the first thing I want to talk about before we jump into light room, because I acknowledge that not everyone is shooting DMG files or raw files. So I want to talk about just best practices with the IPhone camera. One thing I'll say upfront, we're on IOS 10 because that is necessary to capture raw on the IPhone again, Android users have been able to do this for a little bit. But in coming into the camera, just a couple things talk about every time you guys take this out to take pictures with it. What whatever you do, the most important thing you can possibly do, and it's going to seem silly, is just wipe that lens off, all right. Of all the magic that you can do in software, you can't, you know d butter the Latin's. You can't take all that craft off of there, and it'll ruin your pictures in a way that you can't repair them. I know it sounds silly, but just get in the habit of wiping the lens off. Every time you take it out of your pocket, it'll become second nature eventually within the...
camera itself. Extremely exciting view. You're getting a couple things to know. And again, I'm going to start in the default camera, which absolutely has its benefits. It doesn't capture raw, but it's very, very fast. You can swipe up. You can swipe over to get into it a couple of really important things to know. Um, when you touch on the on the screen, you're doing a couple of things. You're locking the focus. But if you touch it, hold you're gonna get this slider that allows you to also adjust the exposure. And this is crucial. If you're taking pictures, especially J pegs you want expose for the highlights Really, really important. So if I'm taking a picture here of this very interesting table, I'm going to touch on the brightest part of the image. And then I will often dark in that a little bit. You can recover the shadows. You often can't recover the highlights, which is not the case with raw with raw. The highlights can be recovered tremendously, but in J. Peg, you wanna watch out for those highlights? A couple of other things to know in here while you can do Pano and you can do hdr here if you know you're going to be processing later on the desktop. Those things are best left to the desktop. If it's important you to do the mobile, you can certainly do them here. The limitations in the case of both of those any sort of moving content and you're gonna get a bunch of ghosts. So if it's really important to you, get a high quality panel or HDR, What you want to do is for a Pano overlap your content steak, a series of pictures that are overlapped and for your hdr. Just make sure that you let's say I wanted to make an HDR of this table here. I'm gonna do one where expose for the highlights. My next shot. I'm gonna find something in the mid tones and my other shot. I'm gonna grab something in the shadows. In each case, I'm gonna touch, Unlock. The thing I could do is I could just pull that slider up or pull it down. OK, so that's, um that's the default camera. Again, J pegs. The benefits are super fast. What you see is what you get really, really quick and easy. But the big change here in IOS 10 in the big change with lighter Mobile is that you can shoot raw. We've been waiting for this forever. We've been wanting this forever. It's a big deal. Um, and it was a huge validation of the DMG format, which is adobes own open standard for raw. So if I come into lighter mobile, there's all sorts of goodness in here and we'll talk about the editing experience. But the thing to know about capture in here is in the lower right hand corner. You get this little camera icon very similar to where we've just been. But the crucial thing and this is on by default is this is set to DMG, and a DMG file is a raw file. For those of you who don't know a raw file is un compressed on, it's got a lot of advantages. The color channels remain separate, so you can edit the white balance. It's a sharper, higher fidelity image. There's considerably more flexibility. You can recover, highlights shadows. You can combat noise better, and all of this is absolutely crucial with that tiny sensor. Granted, it's important in a professional workflow, which is why most pros, unless they're shooting tremendous volume, like weddings or motor sports, they're going to shoot raw. You can now do this here, so the workflow is you've got it on D and G. Same thing you want. You want to meet her off a bright area. The one thing I'll tell you is because you have greater dynamic range here. I would say Choose the mid highlights rather than the brightest highlights because you can recover him here. And this is important because the shadow detail can get a little bit noisy. It's not a problem with raw. It's just that you can recover that highlight. So if you're shooting DMG, and I would encourage you to do this whenever you can go for, like the mid highlights don't go crazy the way you did with the J pegs on the other things to know here a couple of unique things about the app, Um, this switch for the lens, if you're using the newer camera, is in the upper right. What that does is it swaps between the two lenses on the IPhone? Seven. Pretty fun, even cooler than it sounds like. A lot of marketing stuff when you say two lenses, but I'll tell you having a 50 millimeters lens in a phone is actually pretty handy. Another thing that this app does that's really, really handy is white balance. So luckily, I have a very neutral surface in front of me here. The way that that works is I've got all of my white balance tools and one of them is a picker. And I'm just gonna put that on a neutral surface. And what I can do is I can set a custom white balance with my phone. So another great thing about being able to work in here. One other thing that's nice in the camera app here is this multi axis grid that I get here. I've got it. Sort of a role thirds overlay. But I've also got this one here. Look at the audience here where we can see, uh, gonna make you all seasick. We can see tilt on and we can see three orientation of the camera. So that's a little bit about capture. I don't really want to belabor it. Same rules apply with traditional photography. Make sure that the cameras stabilized. Make sure that the lenses clean. Make sure that you think about the highlights of your shooting JPEG. Really? Watch out for the highlights. If you're shooting raw, go for a balanced exposure. But be mindful of the highlights. Let's talk.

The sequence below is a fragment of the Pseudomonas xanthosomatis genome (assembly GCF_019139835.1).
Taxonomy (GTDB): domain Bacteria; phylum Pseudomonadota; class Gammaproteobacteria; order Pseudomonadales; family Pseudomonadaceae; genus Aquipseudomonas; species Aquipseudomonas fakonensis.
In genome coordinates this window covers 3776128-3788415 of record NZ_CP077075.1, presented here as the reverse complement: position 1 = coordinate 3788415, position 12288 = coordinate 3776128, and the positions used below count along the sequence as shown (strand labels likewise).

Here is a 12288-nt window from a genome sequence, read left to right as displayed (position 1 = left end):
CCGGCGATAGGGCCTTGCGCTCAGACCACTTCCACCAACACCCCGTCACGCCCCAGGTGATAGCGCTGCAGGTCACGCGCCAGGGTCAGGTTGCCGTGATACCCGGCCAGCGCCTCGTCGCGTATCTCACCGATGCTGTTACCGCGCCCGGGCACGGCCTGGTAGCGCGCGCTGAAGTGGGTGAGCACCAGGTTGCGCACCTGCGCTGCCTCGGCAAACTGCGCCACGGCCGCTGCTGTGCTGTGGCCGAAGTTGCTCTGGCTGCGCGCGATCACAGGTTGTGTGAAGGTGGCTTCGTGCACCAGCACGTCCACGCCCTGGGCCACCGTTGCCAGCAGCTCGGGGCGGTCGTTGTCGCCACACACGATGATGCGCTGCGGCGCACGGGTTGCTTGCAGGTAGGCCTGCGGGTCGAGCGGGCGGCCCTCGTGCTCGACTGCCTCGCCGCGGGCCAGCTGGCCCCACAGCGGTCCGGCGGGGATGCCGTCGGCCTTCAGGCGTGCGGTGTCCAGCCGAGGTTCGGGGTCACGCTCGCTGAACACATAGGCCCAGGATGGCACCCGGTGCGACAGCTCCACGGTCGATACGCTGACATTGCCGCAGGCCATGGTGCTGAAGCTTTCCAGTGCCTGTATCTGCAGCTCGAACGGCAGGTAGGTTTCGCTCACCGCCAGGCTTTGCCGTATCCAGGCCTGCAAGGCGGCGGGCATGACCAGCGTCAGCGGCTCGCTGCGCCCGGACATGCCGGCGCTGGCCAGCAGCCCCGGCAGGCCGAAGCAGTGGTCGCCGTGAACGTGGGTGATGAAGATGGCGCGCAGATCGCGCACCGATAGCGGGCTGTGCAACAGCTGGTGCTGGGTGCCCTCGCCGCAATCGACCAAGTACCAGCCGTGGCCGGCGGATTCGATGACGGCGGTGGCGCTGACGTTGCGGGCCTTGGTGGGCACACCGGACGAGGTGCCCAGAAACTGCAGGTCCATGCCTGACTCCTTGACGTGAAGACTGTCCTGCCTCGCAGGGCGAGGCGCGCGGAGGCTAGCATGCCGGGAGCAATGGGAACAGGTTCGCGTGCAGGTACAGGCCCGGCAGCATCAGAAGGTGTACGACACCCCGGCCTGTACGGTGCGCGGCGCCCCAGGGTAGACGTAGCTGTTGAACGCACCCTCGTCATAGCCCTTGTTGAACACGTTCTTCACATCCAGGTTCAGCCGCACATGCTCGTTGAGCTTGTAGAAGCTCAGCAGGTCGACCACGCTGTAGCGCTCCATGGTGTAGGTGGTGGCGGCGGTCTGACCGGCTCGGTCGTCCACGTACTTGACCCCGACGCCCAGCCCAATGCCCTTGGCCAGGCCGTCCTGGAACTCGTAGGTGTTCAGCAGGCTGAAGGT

Bryan O'Neil Hughes is the Head of Outreach & Collaboration for Adobe®, closely working with product teams, partners & press. Bryan spent fifteen years on Photoshop, a decade as Product Manager (CS3-CC) & then drove
This class was my favorite of all the 2016 Photo Week post classes. Bryan is a great teacher approaching his topics from a working photographer perspective, as well as an Adobe insider viewpoint. I starting using all the material Bryan covered immediately after the class, and have already sold a stock photo. I am completely sold on his reasoning about taking the time to organize your catalog. I highly recommend any class past or future Bryan is teaching.
Bryan's passion for the Lightroom Mobile workflow makes it easy to understand and adopt. He demonstrates with easy-to-follow examples how to capture and edit in the field on the IPad or IPhone. (Though not mentioned during the class the Android app is equally facile.) I am now ready to fully adopt LR Mobile and apply is to my workflow. Bryan is an articulate and natural trainer, and makes this topic completely transparent and approachable.